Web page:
Middle East. The New Mail, May 21st. MIDDLE EASTERN CONFLICTS : WHAT ARE THE ECONOMIC AFTEREFFECT ? It’s obvious that war causes great human suffering and bears lasting damage to the economy and infrastructure of a country. But what is the exact extent of these consequences?
One can get an idea by quantifying welfare gains with populations affected by conflict have benefited in the absence of war.
It is precisely this work that has harnessed the latest edition of the quarterly bulletin of economic information in the MENA region (the Middle East and North Africa region): This report analyzes the impact of current conflicts in the Middle East and North Africa on the physical and human capital, wondering what would the economic fate of countries at peace.
The wars currently prevalent in Iraq, Libya, Syria and Yemen directly affect some 87 million people, about a third of the population of the MENA region. The fighting that raged in these four countries are affecting all aspects of life: housing, health, education, work, food, water supply …
The figures are alarming: about 13.5 million people need humanitarian assistance in Syria, Yemen 21.1 million, 2.4 million and 8.2 million in Libya and Iraq.
Five years ago, everyone hoped that the new governments in the region would work in favor of a more equitable and inclusive growth, by stimulating the creation of jobs for many unemployed youth. But the opposite happened: according to estimates, across the region, lost production (unrealized growth) due to the Syrian crisis stood at $ 35 billion, measured in 2007 prices, equivalent to the Syria of GDP in 2007.
The wars in the MENA region also have repercussions in neighboring countries. Thus, Turkey, Lebanon, Jordan and Egypt, already economically very affected, are facing huge budget problems. The World Bank estimates that more than 630 000 Syrian refugees flooding into Jordan are costing the country more than $ 2.5 billion per year, or 6% of GDP and a quarter of its annual revenue.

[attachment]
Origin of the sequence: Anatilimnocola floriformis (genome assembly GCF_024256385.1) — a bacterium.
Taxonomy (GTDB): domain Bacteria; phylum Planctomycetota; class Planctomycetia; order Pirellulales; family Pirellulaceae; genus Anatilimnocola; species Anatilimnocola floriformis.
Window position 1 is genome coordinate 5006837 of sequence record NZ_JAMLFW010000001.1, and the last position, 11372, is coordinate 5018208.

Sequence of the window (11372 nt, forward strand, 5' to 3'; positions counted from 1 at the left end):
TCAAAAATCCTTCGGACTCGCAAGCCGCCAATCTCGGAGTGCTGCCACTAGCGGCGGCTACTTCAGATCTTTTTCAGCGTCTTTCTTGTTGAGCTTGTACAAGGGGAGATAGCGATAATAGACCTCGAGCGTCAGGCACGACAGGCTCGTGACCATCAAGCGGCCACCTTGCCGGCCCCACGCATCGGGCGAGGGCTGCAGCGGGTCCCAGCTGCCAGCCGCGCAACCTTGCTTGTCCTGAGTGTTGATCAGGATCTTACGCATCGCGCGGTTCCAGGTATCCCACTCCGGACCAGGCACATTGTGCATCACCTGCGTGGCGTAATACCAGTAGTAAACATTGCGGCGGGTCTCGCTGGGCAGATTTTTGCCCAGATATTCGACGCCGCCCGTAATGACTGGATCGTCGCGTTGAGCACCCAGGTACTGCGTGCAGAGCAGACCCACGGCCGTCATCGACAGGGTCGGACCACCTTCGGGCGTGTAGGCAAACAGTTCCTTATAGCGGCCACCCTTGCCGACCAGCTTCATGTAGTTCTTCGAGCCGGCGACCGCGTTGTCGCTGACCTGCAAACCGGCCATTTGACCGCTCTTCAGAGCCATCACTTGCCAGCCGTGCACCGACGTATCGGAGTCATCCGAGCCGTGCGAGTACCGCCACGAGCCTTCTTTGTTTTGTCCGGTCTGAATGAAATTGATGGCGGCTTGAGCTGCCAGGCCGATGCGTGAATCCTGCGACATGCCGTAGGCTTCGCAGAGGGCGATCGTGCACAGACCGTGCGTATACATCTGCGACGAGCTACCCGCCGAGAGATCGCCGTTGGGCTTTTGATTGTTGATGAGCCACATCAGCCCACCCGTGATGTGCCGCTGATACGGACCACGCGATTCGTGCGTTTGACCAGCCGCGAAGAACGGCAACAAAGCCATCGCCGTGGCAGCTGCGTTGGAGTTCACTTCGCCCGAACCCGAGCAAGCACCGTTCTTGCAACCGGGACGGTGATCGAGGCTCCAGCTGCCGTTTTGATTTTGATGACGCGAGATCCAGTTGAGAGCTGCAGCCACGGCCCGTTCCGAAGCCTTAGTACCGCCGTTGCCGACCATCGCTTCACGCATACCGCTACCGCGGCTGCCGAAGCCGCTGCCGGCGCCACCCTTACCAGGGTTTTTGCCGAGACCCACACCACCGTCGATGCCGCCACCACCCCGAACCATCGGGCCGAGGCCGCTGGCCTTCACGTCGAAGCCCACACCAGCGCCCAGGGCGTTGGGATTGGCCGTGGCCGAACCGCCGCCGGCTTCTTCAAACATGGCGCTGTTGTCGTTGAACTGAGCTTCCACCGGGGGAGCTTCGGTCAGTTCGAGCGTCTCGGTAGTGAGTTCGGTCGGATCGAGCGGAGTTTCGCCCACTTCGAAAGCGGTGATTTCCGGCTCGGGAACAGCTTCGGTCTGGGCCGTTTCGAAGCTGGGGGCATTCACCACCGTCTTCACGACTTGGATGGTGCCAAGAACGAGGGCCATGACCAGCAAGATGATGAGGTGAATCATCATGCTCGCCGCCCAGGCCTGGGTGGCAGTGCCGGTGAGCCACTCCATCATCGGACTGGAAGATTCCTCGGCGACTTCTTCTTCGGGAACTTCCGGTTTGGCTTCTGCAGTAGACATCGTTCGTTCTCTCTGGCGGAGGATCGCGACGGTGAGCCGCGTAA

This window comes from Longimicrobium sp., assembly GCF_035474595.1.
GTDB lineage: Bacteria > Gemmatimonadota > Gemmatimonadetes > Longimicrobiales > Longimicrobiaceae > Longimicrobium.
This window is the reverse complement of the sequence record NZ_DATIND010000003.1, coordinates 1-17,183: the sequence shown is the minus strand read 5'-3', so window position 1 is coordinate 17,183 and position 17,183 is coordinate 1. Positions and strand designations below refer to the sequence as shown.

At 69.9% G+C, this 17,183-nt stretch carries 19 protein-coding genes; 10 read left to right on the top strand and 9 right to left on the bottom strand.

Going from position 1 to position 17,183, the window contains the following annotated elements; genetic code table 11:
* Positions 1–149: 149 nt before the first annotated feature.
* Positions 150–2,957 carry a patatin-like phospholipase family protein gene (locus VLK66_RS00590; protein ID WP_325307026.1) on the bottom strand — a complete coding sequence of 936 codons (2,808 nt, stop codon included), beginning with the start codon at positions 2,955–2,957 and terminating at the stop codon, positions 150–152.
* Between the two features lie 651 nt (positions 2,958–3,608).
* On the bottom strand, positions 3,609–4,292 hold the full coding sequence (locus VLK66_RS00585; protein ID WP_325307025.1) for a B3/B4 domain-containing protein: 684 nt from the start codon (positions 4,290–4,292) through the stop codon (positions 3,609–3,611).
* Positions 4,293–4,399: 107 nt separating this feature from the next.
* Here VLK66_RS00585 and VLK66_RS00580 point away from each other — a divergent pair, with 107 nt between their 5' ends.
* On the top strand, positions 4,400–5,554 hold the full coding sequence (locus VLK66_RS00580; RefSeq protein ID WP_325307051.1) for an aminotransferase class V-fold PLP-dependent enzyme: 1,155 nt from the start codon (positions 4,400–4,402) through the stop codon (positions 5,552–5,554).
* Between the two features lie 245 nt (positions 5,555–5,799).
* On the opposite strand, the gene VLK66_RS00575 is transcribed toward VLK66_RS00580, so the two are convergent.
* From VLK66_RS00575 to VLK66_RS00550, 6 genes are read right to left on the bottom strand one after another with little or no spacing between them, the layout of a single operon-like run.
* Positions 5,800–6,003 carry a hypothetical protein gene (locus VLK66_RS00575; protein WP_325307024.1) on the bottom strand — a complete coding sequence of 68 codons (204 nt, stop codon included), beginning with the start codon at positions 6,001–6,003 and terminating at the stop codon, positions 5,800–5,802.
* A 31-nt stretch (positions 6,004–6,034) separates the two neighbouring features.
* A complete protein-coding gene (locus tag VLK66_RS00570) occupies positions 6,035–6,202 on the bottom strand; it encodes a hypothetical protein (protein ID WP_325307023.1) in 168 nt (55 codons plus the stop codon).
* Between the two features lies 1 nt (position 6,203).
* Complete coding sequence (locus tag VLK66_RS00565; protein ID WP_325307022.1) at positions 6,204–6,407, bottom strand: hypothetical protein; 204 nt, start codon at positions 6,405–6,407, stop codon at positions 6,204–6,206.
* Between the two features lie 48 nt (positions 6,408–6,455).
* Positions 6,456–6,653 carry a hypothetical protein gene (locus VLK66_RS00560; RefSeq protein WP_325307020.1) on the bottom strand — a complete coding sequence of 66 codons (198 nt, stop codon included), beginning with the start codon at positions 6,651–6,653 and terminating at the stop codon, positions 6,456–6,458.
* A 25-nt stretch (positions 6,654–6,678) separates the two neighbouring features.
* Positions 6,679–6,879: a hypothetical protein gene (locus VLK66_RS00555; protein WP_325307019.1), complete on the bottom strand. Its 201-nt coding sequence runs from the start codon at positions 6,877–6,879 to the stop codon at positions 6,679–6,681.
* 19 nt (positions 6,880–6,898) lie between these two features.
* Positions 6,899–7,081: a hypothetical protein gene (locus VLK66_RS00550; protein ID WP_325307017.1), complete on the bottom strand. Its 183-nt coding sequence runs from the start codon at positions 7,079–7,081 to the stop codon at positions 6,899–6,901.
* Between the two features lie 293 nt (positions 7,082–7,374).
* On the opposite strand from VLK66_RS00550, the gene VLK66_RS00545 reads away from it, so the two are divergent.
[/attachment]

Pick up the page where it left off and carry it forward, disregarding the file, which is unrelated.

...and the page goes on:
The war in Syria not only harms boxes neighboring states, but also their people: it is estimated that the average per capita income is lower today by 1.5% to the level it would have achieved without the Syrian conflict Turkey, Egypt and Jordan, and 1.1% in Lebanon.
The unemployment rate remains high among the Syrian refugees, particularly for women, and, when there is work, pay is low. Some 92% of Syrian refugees in Lebanon have no employment contract, and more than half are paid weekly or daily. The war has displaced half of the Syrian population (over 12 million) both in the country and towards foreign countries. The total number of displaced persons inside Iraq and Yemen reached 6.5 million; Libya, about 435 000 people were displaced, including 300 000 children.
Lebanon and Turkey, farmers and traders benefit from a foreign labor cheap, but local workers suffer. In addition, Lebanon has had to accommodate more than one million Syrian refugees, which offset the gains resulting from lower oil prices. According to estimates of the World Bank, the annual growth of real GDP was packed by 2.9 percentage points between 2012 and 2014, boosting to 170,000 the number of poor Lebanese and doubling the national unemployment rate which is now greater than 20%.